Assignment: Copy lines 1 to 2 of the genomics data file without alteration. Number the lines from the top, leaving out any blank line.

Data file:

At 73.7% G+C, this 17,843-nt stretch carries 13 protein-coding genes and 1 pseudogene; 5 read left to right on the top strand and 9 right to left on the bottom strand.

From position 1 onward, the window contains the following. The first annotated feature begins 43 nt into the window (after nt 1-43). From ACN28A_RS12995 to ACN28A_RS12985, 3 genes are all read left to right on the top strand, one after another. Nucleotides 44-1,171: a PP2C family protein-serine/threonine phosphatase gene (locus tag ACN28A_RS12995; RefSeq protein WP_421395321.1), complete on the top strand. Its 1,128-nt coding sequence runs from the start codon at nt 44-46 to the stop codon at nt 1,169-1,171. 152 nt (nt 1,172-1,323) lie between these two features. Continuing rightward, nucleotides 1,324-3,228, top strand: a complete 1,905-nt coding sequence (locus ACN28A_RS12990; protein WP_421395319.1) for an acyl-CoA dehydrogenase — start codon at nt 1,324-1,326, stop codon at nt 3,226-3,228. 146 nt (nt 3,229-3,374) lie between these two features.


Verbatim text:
At 73.7% G+C, this 17,843-nt stretch carries 13 protein-coding genes and 1 pseudogene; 5 read left to right on the top strand and 9 right to left on the bottom strand.

From position 1 onward, the window contains the following. The first annotated feature begins 43 nt into the window (after nt 1-43). From ACN28A_RS12995 to ACN28A_RS12985, 3 genes are all read left to right on the top strand, one after another. Nucleotides 44-1,171: a PP2C family protein-serine/threonine phosphatase gene (locus tag ACN28A_RS12995; RefSeq protein WP_421395321.1), complete on the top strand. Its 1,128-nt coding sequence runs from the start codon at nt 44-46 to the stop codon at nt 1,169-1,171. 152 nt (nt 1,172-1,323) lie between these two features. Continuing rightward, nucleotides 1,324-3,228, top strand: a complete 1,905-nt coding sequence (locus ACN28A_RS12990; protein WP_421395319.1) for an acyl-CoA dehydrogenase — start codon at nt 1,324-1,326, stop codon at nt 3,226-3,228. 146 nt (nt 3,229-3,374) lie between these two features.